Autonomy is a society-changing technology. It is more than the linear progression of information and digital technologies that we have been used to over the last 60 years. Simply, autonomy brings the digital world into the physical world. As a result, we must think differently about autonomous technologies from a societal, engineering, and economic perspective.
The first industrial revolution, the mechanization of farm machinery and the creation of powered mills, not only changed food and cloth production, it fundamentally altered the physical and economic landscape of countries. Farms that would once support multiple families of workers needed fewer people thanks to machines, and those workers migrated to the industrial towns to work in factories. Land that had once been a symbol of power and wealth became less economically viable, and grand estates and the families that owned them collapsed into economic decline.
Autonomy is no less a potent agent of change. Robots have already impacted factories and warehouses. The most modern of these have just a few engineers maintaining the robots when, in the past, the buildings would have been teeming with skilled and non-skilled workers.
So far, the factory and warehouse walls have served as a dam holding back the progress of autonomous technologies. Industrial robots have been safely caged in yellow steel enclosures to protect human workers from heavy, high-speed robotic arms with rudimentary safety systems shutting down the robot before a human can venture inside the cage. If you remove the barrier between humans and robots, the complexity of safety technologies grows rapidly and expensively. The result has been a two-fold inhibitor, economic viability (for example, with self-driving cars), and public concern and resistance (in the case of pilotless planes).
COVID-19 has shown us that global changes to what is normal can happen in a matter of weeks. The impact on the workforce has been stark. Essential workers are operating in “higher risk” environments that require close interaction with potential virus carriers daily. Knowledge workers have retreated to home offices and become “virtual” office workers. Many jobs simply ended, no longer viable at this stage of economic retrenchment.
The new economic and social norms favor solutions with increased autonomous technology that interact directly with people. We would happily accept drone delivery options if it meant we could still get the items we need. Taxis, Uber, trains are suddenly “high risk” activities, especially for their operators. The chronic failings of elderly care, especially in care homes, in every economically developed country in the world have been cruelly exposed. All of these are areas where significant levels of autonomous technology investment are focused.
Lifting the economic and social constraints for drones, caring robots, and driverless transportation systems, the remaining obstacle becomes the technology. At the heart of the technology, the challenge is our ability to engineer complex, adaptable autonomous systems that can consistently operate safely. Artificial Intelligence is a driver of autonomous decision-making technology, and it forces different approaches to implement “safety.” As engineers of these technologies look to move from prototypes and small fleets to large-scale deployment, the scale of the safety problem dramatically increases. The magnitude of that problem demands a marriage between traditional safety engineering and statistical approaches. Currently, AI safety frameworks, using agreed-upon standards and proven techniques, are emerging but are fragmented. An agreed consolidated approach doesn’t exist but would benefit many industries, including automotive, IoT, and aviation.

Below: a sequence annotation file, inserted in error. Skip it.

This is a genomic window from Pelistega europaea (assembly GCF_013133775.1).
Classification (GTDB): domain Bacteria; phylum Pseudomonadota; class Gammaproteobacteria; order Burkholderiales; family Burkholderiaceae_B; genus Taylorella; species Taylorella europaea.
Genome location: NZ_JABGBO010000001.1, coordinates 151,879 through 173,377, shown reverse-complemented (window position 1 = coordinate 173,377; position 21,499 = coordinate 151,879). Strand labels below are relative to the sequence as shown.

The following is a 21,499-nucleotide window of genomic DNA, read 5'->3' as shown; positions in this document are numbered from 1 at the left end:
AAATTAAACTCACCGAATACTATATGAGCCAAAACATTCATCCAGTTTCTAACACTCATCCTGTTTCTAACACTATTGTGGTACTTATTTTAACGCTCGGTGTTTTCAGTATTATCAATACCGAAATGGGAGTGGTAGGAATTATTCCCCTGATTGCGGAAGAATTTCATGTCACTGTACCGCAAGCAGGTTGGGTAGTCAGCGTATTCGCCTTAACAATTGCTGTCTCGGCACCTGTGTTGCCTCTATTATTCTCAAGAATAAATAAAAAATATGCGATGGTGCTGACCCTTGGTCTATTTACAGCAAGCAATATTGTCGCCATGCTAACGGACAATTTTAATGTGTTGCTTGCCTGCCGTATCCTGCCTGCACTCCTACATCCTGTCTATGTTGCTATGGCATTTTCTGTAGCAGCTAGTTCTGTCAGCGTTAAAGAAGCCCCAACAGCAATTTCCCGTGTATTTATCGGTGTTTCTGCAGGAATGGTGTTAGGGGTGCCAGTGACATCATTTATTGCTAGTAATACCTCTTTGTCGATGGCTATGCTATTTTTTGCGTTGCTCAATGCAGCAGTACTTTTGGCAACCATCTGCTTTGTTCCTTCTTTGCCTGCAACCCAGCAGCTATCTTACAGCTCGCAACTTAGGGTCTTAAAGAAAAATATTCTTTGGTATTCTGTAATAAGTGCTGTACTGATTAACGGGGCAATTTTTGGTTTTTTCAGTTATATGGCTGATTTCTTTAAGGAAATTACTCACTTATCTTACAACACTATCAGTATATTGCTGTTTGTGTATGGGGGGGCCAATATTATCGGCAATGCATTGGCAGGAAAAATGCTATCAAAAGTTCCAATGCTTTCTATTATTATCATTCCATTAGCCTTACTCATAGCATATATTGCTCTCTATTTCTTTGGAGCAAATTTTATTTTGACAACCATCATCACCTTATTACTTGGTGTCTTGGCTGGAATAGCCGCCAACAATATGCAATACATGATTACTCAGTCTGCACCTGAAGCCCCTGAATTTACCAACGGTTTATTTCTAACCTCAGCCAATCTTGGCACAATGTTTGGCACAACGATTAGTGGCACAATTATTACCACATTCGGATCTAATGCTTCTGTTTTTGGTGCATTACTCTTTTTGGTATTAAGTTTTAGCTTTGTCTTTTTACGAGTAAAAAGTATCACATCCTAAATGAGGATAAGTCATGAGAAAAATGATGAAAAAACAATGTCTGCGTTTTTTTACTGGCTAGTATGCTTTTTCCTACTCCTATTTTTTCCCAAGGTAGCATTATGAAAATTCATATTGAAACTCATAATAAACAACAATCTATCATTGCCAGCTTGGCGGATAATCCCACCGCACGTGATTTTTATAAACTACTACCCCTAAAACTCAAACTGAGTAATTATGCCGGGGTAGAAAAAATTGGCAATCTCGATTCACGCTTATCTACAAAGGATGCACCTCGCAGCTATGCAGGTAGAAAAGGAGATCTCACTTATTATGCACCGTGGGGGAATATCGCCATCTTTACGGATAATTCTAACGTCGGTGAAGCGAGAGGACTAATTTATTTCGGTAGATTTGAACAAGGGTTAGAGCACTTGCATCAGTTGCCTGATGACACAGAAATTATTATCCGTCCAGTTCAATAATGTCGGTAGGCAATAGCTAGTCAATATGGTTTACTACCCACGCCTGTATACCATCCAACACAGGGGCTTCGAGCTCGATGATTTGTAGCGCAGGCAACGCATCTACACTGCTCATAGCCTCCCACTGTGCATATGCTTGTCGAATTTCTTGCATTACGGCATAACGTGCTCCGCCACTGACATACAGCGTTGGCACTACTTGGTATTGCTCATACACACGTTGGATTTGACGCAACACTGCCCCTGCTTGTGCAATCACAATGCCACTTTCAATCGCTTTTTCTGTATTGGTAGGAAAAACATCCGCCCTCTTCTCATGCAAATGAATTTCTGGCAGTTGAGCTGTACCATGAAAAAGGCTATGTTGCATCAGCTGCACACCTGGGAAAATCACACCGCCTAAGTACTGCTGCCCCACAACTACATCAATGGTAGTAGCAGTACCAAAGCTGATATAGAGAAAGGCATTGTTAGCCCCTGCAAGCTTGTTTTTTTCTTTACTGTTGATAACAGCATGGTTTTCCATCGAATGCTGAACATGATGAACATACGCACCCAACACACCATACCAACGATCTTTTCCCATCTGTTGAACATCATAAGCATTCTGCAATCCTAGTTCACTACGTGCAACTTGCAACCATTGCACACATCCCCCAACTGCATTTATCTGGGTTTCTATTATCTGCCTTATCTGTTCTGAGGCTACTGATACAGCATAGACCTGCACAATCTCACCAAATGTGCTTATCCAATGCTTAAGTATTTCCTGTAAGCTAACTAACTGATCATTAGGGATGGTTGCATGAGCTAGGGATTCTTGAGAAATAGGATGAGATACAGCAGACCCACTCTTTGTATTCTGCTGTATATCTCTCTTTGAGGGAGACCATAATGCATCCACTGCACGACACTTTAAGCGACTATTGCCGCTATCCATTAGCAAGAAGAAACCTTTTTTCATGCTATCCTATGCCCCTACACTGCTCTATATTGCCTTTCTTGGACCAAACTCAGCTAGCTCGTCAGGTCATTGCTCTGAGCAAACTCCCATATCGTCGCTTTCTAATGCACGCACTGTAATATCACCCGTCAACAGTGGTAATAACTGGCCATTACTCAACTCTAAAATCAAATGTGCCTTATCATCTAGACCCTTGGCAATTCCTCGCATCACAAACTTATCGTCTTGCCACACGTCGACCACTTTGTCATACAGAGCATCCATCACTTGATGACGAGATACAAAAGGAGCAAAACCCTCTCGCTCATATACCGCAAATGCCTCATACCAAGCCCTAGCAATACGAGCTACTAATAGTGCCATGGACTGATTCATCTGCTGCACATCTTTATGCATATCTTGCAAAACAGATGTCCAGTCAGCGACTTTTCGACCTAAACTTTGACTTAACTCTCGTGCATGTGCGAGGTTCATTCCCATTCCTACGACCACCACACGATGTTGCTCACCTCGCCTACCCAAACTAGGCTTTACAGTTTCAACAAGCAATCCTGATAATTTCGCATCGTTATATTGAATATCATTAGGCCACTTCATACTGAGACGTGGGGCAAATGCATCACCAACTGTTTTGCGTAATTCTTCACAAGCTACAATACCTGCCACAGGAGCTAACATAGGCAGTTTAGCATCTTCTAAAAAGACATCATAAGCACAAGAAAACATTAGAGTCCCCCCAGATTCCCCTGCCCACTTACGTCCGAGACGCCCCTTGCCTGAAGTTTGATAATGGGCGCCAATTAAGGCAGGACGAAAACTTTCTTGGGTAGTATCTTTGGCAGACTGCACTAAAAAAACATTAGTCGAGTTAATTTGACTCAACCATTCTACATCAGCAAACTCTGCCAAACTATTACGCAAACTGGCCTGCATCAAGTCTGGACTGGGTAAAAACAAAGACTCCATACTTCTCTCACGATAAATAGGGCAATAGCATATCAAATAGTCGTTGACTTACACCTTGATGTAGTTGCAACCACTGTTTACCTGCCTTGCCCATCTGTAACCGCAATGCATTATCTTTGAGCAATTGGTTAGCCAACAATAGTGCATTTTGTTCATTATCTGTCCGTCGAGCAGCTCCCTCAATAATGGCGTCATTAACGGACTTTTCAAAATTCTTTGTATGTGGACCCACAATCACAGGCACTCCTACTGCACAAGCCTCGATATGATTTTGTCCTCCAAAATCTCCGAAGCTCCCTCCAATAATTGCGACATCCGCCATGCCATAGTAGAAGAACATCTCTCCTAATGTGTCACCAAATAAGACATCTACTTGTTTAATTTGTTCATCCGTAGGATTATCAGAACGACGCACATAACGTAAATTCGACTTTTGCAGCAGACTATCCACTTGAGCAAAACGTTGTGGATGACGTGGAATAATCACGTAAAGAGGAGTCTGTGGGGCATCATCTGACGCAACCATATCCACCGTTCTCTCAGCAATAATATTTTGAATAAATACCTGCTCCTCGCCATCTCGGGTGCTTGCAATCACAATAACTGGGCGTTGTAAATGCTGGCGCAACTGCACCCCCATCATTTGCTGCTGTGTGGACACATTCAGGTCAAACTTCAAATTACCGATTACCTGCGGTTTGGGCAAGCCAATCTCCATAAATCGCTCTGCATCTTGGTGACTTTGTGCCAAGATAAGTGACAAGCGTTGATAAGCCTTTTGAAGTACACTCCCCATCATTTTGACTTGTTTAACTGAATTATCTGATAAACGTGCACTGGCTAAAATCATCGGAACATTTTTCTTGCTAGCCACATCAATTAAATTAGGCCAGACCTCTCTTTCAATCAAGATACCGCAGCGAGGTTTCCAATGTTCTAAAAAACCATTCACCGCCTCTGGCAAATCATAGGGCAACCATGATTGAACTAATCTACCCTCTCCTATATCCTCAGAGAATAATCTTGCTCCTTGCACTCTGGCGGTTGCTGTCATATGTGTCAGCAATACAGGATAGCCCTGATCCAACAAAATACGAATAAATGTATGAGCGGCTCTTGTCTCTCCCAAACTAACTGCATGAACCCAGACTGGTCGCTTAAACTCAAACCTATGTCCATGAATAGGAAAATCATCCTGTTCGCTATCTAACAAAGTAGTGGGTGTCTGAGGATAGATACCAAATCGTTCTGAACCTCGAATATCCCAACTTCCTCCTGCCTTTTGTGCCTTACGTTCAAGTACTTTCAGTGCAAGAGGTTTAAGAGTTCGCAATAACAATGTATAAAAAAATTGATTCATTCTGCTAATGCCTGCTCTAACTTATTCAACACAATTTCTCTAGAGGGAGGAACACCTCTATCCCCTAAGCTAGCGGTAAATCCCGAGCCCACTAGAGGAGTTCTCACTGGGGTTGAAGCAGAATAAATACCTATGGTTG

System capability, economic viability, and social acceptance of drones, helper robots, and autonomous vehicles grow daily, and we now run the risk of hitting a safety wall. A lack of proven safety could prevent autonomous technologies from ever truly escaping “yellow steel cages” that limit their operation.
As part of VW’s Silicon Valley Research team, Burkhard Huhnke was project leader when Stanford University completed the DARPA Grand Challenge that saw a VW Passat drive itself across a 500-mile course in 2005. At a conference in 2019, he shared his surprise that almost 15 years after the first successful autonomous vehicle, we still didn’t have self-driving cars. His conclusion as to why was safety was much harder and more expensive than we imagined. Burkhard highlighted the experiences in aviation as a possible model for the ground-up development of safe autonomous vehicles. It is noteworthy that a growing number of the second wave of autonomous vehicle projects are leveraging the safety experience from the avionics industry to provide a foundational approach to solving the problem.
The technology industry has barely begun to address or even understand the safety requirements of autonomy at scale and may be decades from doing so. What is now clear is safety cannot be an afterthought added to an autonomous system but must be one of the fundamental design elements present from day one.